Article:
T'Sian returned to the bodies of the hatchlings. She hated to do this, but she had wasted a considerable amount of fire venting her rage, and the stones were of no use inside her dead young. Delicately, she lifted one of the carcasses, only to find that the small dragon's chest had been cut open, the leathery sac slashed, the crystals taken. She dropped the corpse and examined the other. It, too, had been plundered of its stones. What she had taken for mere brutality had instead been surgical: The men had slit open her babies and taken the stones from their gizzards.
Now she understood. Men had come here specifically to steal her crystals. There had been no mistake. They had not thought they were taking diamonds or rubies; they had no interest in dragon's horns or scales or whiskers. They had wanted the stones and knew, somehow, where in the body they could be found. These were no mere adventuresome bumpkins; these were knowledgeable, dangerous, murderous villains.
The dragon pivoted, turning back on herself. She crawled to the crack in the wall, climbed up the chimney, emerging onto the windswept summit where the rocks were as cold as the wind. She crept away from the opening to her lair, sweeping her head back and forth, flicking her tongue along the ground. She quickly picked up the scent of the men, following their trail along the ridge until it disappeared in a riot of strange, birdlike odors. Perhaps they had carried chicken carcasses, dragging them around to confuse their scent.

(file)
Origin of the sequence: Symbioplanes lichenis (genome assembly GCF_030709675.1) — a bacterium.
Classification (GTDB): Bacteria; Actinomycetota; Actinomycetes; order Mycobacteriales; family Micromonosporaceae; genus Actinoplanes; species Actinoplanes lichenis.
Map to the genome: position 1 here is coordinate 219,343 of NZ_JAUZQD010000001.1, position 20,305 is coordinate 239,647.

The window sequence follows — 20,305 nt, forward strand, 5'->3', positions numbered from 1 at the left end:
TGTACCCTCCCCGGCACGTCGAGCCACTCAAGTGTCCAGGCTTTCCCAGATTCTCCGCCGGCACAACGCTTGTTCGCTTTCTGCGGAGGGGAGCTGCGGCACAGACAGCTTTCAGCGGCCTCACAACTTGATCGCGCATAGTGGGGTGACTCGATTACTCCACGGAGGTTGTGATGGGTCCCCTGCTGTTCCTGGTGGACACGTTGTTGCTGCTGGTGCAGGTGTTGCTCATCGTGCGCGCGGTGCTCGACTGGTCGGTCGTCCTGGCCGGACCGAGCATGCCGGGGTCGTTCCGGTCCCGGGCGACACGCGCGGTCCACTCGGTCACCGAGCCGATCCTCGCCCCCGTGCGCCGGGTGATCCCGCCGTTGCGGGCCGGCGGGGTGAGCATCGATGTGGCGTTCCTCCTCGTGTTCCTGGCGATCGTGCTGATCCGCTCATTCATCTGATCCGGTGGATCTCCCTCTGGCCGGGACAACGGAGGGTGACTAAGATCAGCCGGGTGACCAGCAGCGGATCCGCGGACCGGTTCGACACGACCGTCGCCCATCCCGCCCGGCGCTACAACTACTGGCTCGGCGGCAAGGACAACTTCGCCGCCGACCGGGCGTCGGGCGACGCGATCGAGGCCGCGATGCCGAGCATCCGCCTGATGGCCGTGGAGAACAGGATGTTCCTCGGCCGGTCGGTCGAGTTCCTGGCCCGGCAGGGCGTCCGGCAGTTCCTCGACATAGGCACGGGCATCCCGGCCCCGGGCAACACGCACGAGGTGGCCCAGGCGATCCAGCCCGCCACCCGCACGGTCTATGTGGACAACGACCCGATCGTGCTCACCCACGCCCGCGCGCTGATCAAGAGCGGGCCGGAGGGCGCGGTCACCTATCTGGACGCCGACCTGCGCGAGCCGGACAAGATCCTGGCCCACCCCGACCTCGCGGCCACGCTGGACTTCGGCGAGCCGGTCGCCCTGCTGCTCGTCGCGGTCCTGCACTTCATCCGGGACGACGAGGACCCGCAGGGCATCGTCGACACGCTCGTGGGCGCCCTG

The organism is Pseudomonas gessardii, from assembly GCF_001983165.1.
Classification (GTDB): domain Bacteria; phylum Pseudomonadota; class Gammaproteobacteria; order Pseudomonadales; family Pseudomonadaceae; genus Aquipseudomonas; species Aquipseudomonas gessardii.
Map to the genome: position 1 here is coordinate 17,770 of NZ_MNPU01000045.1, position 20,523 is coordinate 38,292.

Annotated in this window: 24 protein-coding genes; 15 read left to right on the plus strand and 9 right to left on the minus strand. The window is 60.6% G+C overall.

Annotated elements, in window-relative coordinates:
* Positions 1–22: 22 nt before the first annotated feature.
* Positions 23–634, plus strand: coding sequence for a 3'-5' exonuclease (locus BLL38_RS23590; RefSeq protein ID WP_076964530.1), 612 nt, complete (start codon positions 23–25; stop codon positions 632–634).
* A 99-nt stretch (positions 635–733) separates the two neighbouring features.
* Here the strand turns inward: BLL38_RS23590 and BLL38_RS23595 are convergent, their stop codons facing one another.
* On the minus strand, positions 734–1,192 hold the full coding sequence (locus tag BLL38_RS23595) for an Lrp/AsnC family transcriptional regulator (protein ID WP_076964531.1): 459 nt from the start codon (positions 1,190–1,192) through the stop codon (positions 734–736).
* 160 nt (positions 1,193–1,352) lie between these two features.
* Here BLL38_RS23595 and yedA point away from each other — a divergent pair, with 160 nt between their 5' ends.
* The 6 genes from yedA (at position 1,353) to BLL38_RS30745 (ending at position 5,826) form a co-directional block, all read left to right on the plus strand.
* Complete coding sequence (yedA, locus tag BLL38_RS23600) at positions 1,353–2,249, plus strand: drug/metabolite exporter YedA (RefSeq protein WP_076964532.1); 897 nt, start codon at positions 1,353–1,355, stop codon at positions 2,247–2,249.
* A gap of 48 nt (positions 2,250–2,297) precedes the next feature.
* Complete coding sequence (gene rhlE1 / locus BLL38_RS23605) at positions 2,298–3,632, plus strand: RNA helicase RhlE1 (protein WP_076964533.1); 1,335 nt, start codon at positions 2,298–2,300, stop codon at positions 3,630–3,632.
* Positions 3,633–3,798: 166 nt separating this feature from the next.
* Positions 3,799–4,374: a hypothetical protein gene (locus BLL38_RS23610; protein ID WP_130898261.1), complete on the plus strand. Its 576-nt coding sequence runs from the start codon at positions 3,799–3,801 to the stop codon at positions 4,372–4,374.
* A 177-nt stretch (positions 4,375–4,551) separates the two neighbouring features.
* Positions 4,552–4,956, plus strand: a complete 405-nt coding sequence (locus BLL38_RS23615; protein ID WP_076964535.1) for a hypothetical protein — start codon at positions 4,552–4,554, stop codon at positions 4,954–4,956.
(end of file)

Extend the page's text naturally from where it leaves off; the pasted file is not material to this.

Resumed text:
She raised herself up, tasted the air: Rain and pines and distant snow. No trace of the murderers lingered; no trail led off the mountain, showing her where they had climbed. It was as though they had simply vanished from that spot.